Material Discrimination X-Ray is a sophisticated inspection technology that can recognise food contaminants based on their chemical composition and density, offering many advantages over traditional X-Ray technology.
Conventional X-Ray technology – the kind you see in hospitals and often in security – has been letting us see through solid objects for close to 120 years.
In the food industry, manufacturers rely on the technology to quickly and easily inspect food products for a wide range of dense foreign bodies like metal, glass and calcified bone. This has allowed these manufacturers far better protection for their consumers, their brand and reduced the risk of costly food recalls.
At the most basic level, an X-Ray machine fires electromagnetic radiation at solid objects and the rays that can pass all the way through are picked up by sensors on the other side. The denser objects are, the fewer X-Rays pass through. The resulting image shows differences in density as contrast: like the bright, white bones you see against the darker backgrounds in medical X-Rays.
It’s a reasonably simple – and therefore reliable – technology that can clearly show dense objects inside less dense objects or materials, but it does have some crucial limitations. These traditional X-Ray limitations include:
- Foreign objects that are not much denser than other objects (like the object or material they’re in or even close to) are hard to pick out.
- Different objects or materials that are similar densities are hard to distinguish.
- More waves will be absorbed by thicker objects, as well as denser ones. Similarly, dense objects that are very thin will appear to be less dense than they actually are.
When it comes to food inspection, these limitations mean that conventional X-Ray technology is not able to detect contaminants such as flat glass, glass shards smaller than 2mm in diameter, rocks and low-density rubbers and plastics; and especially in food products that have a complex range of density levels themselves.
In the security industry, another major and potentially high-stakes application of X-Ray technology, these limitations could result in being unable to spot a weapon behind a laptop or iPad, or being unable to distinguish between a bag of flour and a bag of drugs – or even plastic explosives.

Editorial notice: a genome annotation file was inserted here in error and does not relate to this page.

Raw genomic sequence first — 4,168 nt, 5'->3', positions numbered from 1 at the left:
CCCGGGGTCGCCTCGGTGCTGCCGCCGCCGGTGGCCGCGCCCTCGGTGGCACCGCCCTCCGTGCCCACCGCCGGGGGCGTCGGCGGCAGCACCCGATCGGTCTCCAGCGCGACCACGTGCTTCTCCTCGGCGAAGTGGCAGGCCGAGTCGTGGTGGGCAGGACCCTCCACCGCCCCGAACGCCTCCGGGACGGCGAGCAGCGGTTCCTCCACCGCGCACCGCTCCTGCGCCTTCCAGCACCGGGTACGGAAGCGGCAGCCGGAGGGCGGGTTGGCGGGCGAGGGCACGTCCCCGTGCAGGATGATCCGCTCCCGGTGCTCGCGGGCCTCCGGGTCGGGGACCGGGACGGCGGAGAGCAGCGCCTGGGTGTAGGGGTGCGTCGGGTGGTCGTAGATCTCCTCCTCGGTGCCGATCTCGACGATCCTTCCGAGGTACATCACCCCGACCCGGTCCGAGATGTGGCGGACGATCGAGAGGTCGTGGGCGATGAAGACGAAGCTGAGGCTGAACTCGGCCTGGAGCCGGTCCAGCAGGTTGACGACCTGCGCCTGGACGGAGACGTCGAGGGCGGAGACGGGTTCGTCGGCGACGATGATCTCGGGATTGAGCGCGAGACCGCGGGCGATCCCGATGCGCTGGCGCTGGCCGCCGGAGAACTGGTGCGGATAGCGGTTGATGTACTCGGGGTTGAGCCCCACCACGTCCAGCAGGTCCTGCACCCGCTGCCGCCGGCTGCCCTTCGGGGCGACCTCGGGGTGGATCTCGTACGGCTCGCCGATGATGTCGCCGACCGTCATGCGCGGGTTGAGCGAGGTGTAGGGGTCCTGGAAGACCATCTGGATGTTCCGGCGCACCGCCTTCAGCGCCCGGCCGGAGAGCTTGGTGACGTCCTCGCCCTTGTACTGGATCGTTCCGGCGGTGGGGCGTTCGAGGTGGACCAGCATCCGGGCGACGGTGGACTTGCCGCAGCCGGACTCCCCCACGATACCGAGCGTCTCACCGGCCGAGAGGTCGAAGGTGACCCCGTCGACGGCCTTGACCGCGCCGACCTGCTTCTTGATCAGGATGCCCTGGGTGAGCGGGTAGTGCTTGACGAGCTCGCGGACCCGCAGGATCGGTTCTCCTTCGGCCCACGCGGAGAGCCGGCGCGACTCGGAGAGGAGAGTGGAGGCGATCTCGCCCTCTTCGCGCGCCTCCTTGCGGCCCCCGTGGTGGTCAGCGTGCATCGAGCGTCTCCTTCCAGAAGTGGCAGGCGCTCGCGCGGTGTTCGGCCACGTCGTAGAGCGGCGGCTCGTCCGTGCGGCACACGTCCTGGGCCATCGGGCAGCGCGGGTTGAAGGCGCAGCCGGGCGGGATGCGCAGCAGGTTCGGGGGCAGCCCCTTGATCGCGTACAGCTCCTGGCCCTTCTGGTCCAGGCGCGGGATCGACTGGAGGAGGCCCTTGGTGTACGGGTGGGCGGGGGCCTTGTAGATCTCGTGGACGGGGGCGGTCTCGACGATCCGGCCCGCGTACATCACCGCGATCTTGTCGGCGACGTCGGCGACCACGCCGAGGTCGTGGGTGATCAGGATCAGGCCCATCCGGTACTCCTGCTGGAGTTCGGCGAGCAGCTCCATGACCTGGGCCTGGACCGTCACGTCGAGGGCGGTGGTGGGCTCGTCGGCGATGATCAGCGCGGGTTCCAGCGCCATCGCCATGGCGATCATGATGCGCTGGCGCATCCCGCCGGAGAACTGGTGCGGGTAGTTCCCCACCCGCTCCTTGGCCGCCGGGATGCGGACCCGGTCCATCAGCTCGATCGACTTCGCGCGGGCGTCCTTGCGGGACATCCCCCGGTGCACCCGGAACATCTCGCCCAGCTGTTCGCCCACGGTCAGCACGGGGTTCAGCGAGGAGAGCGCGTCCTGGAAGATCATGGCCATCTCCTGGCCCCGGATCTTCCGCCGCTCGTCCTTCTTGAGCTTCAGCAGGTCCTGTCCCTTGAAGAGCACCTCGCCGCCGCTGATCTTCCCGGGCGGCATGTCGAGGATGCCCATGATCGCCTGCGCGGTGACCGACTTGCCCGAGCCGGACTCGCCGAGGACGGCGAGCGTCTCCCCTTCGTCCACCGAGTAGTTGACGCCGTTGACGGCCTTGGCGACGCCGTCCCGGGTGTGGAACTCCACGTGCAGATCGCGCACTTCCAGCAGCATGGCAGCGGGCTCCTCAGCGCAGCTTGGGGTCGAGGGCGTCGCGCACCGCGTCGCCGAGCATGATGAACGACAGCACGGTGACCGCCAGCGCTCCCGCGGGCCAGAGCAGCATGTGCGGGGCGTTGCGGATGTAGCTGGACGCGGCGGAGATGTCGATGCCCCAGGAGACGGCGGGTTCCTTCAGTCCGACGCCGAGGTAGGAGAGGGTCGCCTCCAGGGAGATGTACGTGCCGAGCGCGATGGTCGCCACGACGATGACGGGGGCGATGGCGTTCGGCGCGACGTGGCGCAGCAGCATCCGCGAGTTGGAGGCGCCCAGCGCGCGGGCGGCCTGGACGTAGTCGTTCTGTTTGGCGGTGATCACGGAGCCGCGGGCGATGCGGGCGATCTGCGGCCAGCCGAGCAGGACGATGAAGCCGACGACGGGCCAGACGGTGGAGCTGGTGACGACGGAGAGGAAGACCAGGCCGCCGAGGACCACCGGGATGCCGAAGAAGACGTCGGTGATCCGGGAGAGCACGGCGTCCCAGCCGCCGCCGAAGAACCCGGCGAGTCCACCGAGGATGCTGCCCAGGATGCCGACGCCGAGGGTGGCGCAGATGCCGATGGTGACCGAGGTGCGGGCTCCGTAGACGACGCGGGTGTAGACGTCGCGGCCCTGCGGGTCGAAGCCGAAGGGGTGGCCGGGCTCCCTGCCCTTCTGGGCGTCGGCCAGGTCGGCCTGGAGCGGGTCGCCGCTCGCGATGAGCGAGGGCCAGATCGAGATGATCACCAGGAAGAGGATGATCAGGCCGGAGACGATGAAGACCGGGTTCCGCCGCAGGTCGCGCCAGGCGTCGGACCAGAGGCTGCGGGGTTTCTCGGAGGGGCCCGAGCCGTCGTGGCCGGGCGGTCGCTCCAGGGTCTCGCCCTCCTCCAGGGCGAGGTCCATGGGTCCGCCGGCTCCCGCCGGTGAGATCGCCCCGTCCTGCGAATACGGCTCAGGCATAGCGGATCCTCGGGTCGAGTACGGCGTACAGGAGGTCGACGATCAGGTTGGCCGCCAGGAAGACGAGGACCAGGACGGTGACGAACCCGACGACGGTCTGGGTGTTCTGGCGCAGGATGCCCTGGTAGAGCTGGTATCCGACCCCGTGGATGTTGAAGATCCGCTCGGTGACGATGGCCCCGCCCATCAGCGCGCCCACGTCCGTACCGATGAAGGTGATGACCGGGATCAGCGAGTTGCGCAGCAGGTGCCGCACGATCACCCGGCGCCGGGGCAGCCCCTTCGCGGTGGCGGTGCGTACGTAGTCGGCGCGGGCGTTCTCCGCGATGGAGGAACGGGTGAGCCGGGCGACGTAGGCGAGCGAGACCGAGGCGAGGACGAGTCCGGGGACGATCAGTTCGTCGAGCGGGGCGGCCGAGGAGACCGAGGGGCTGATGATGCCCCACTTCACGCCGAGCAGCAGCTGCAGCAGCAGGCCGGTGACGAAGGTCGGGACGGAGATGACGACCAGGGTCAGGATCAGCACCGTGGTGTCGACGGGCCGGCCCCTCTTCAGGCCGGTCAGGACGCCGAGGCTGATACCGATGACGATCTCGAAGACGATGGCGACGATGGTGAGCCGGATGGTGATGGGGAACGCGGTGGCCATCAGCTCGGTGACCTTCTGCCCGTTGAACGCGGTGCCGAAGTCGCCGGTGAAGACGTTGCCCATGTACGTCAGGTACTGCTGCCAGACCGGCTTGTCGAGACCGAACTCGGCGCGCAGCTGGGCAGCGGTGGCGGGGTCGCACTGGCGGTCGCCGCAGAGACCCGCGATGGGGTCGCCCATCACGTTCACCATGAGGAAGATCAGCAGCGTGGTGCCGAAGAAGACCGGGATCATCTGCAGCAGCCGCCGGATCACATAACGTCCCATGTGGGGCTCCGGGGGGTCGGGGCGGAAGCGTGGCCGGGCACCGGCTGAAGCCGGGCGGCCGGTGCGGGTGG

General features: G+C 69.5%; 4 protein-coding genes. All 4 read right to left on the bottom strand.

It’s within these high-stakes environments (it’s important to note that detecting contaminants in food is also important to protecting customers’ safety) that a high-tech solution that could detect a wider range of materials more easily was developed.
Material Discrimination X-Ray, or MDX, is an enhanced form of X-Ray technology that uses waves from two different energy spectrums to be able to differentiate between different materials on not just their densities, but their chemical compositions as well.
By looking at composition and density, MDX technology can detect a much wider range of contaminants, including foreign bodies that are much smaller, much thinner or less dense than those that would be picked up by a conventional X-Ray. MDX technology can even be used to detect foreign contaminants in a food that’s the same size, shape and density as the contaminants.
Eagle PI’s MDX systems use Easy MAT software, which improves the inspection process even further. The software is able to learn the chemical compositions of food products and automatically detect anything that doesn’t match those values, regardless of how many different densities and sizes are represented in the food’s ingredients or even the way they’re packaged.
The ability to recognise different packaging materials, in addition to being able to accurately “see through” more materials such as fold-out cardboard sandwich packaging and corrugated card encasements means greater flexibility for manufacturers to package and market their products the way they want.
Making the detection of a much wider range of foreign bodies (previously unseen by X-Ray) much easier and quicker and providing manufacturers with better product flexibility aren’t the only advantages of the superior MDX technology. Eagle’s MDX systems, when used with their Easy MAT software, also removes over-dependence on human readers and the risk of human error that goes with it.
MDX technology enhances traditional X-Ray inspection, providing food processors with unprecedented contaminant detection capabilities.
For more information on how Eagle PI’s MDX technology can help avoid product recalls, protect your brand and the welfare of your customers, please see our Eagle X-Ray dual energy (MDX) technology product page or contact us for a quote today.